Technology, Part Two

Smartphone Technology

Smartphone Technology

This is a very brief follow up on ‘Technology, Part One‘ which was posted a month or so ago. I spotted this article on the BBC which discusses research out of the US which suggests that ‘students cannot multitask with mobiles and study’. The study, entitled ‘Mobile Phones in the Classroom’, looked at 145 undergraduates and examined the effect of facing interruptions from their phones while they had to watch a video lecture and take notes/answer questions from the video. There was a substantial fall in effectiveness in those who were using their phones. An interesting line at the end of the article says that other research suggests that it is low-achieving pupils who are most likely to be distracted by phones.

So, what does this mean for deaf people? Well on one level, its a no-brainer. I mean, in a teaching environment, if I take my eyes off the lecturer/interpreter (or whatever) to check my phone then I’m paying even less attention to what’s going on than a hearing person listening with half an ear. In a teaching environment, the phone goes on silent and stays in my bag.

But what about outside of a teaching environment? What about when you’re watching a video with subtitles, with the pause button available, or you’re taking notes from a book you’re reading, or trying to write something? Then, deaf people are operating on the same level as hearing people … with the same problem when it comes to interruptions from phones, social media and the like. It becomes important that you’re able to exercise a little self-control and not look at your phone to allow you to focus on whatever it is that you need to do at that point.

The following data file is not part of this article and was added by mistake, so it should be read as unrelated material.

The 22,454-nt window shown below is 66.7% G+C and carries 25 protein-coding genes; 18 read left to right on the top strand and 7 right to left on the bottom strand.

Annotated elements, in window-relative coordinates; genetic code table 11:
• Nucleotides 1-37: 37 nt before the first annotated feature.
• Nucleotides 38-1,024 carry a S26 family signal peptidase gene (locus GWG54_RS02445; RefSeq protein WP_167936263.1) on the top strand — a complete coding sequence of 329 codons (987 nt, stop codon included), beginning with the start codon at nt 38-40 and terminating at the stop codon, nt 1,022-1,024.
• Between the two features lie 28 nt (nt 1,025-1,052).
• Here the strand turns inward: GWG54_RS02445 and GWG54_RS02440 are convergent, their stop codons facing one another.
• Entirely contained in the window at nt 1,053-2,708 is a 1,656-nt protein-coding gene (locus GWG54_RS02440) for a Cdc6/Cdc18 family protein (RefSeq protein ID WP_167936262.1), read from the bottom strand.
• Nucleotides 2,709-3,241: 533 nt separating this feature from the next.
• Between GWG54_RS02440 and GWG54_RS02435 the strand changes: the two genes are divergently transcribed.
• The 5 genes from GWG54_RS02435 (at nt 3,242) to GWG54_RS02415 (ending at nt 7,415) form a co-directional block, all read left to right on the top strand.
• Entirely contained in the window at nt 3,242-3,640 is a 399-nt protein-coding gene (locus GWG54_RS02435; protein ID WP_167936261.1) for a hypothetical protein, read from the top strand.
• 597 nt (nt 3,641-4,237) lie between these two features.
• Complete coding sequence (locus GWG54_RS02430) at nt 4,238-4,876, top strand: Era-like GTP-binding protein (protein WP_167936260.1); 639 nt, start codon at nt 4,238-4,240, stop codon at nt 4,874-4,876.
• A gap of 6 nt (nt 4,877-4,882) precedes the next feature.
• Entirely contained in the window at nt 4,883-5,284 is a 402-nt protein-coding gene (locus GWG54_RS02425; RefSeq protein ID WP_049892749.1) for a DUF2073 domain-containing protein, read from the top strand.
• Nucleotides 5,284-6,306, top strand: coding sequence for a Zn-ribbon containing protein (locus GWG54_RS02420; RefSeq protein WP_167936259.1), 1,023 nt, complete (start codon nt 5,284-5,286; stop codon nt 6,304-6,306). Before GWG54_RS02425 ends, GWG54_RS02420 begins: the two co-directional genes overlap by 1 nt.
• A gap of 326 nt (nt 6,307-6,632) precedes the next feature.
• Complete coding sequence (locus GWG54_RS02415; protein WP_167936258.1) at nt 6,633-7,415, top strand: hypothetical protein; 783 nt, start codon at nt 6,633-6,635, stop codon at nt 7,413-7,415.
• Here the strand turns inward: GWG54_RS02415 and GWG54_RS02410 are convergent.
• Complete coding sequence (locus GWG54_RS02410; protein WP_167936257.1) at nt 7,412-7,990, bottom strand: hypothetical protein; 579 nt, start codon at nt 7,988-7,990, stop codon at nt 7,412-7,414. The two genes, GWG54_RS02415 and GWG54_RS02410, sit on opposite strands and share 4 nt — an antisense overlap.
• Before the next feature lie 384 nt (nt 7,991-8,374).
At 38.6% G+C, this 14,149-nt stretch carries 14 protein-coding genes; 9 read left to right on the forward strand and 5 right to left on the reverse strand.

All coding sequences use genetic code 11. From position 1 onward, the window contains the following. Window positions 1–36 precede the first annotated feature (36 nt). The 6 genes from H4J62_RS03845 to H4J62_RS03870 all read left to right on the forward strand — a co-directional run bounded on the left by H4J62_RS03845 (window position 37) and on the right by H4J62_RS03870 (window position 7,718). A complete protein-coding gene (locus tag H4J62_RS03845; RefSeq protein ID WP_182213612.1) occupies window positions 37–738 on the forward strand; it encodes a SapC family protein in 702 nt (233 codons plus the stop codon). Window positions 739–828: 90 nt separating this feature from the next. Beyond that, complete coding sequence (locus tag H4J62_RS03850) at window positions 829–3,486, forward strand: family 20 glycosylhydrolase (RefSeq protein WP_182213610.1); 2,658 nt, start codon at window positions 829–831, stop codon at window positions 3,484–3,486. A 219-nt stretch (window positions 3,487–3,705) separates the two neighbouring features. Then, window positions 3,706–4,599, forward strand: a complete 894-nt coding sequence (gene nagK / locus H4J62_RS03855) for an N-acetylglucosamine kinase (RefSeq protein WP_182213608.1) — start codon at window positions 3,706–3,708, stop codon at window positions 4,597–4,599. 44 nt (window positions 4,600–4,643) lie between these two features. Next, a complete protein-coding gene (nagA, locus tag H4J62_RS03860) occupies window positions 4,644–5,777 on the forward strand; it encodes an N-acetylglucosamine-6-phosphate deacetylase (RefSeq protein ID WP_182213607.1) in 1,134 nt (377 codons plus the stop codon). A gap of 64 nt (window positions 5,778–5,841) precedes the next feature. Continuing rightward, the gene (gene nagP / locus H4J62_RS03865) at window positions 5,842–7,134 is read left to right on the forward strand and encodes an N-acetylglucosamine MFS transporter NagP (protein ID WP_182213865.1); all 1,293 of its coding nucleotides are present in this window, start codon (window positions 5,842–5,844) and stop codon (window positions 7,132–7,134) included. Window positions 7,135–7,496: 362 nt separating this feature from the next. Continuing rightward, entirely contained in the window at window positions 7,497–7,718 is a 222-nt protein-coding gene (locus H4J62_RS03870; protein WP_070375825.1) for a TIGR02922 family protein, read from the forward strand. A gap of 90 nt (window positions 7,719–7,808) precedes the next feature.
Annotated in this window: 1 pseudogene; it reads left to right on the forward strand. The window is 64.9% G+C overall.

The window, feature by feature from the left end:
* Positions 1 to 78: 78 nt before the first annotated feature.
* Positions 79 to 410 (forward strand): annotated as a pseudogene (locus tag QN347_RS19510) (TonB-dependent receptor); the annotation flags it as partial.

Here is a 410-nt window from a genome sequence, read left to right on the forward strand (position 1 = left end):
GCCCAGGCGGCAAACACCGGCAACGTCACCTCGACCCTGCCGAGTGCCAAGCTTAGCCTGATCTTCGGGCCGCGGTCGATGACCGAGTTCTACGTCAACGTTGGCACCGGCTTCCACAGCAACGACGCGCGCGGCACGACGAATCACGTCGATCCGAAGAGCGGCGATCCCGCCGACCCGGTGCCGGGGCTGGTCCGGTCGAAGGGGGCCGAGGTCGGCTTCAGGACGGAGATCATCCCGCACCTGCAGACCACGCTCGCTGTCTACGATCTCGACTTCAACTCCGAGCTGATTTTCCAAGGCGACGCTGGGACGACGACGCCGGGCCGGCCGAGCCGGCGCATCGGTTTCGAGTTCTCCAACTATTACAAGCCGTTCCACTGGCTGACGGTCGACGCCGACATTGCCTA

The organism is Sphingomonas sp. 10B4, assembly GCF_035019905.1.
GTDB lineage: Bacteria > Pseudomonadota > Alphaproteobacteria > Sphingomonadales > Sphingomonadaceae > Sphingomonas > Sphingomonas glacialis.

So. Here are six suggestions for this:

1) set a timer. This works well for revision-type tasks, where you should only really study in short bursts anyway (research has shown that revision done this way is more effective). This is popularly known as the pomodoro technique – if you google that, you’ll find lots of how-to sites on that technique. You can also do this with a set task, rather than a time, which isn’t too long and you know roughly how long it’ll take. e.g. read through and do notes for a chapter, or a set number of pages.

2) allied to this is making a plan for the day – work through your plan diligently, taking your breaks, and try to vary the kind of work you do – or at least, vary where you do them, or how you do them. When memorialising something, for example, stomping up and down and chanting is a tactic that works, even if you do feel a bit stupid (probably best NOT done around annoying little brothers).

3) put your phone on the other side of the room, or in a different room altogether. Out of sight, out of mind.

4) turn it over/down/away on your desk, so that even if a message does come in, you won’t see it.

5) give it to someone else! Parent, partner, friend. that way they can keep an eye on it and tell you if a super important email comes in, but ignores everything else.

6) if you really cannot be without your phone – e.g. you’re waiting for an important email – consider turning off notifications, or worst comes to the worst, actually removing apps like facebook and twitter from your phone for the duration. There are also vibrating apps like Good Vibrations which you can apparently use to tailor your phone’s responses to various things – so you can set it to vibrate when you get a text message from superduperimportant person, but blank everything else. I haven’t tried this myself though, so please take this recommendation with a large pinch of salt.

Oh, and it goes without saying: if you’re struggling with phone interruptions, and you’re trying out these techniques, DON’T have facebook/email etc. up on your computer while you work! Be disciplined – shut that stuff down!

Short moral of the story? Make your phone work for you. Don’t be ruled by it! Technology is great, but only if it helps, rather than harms.

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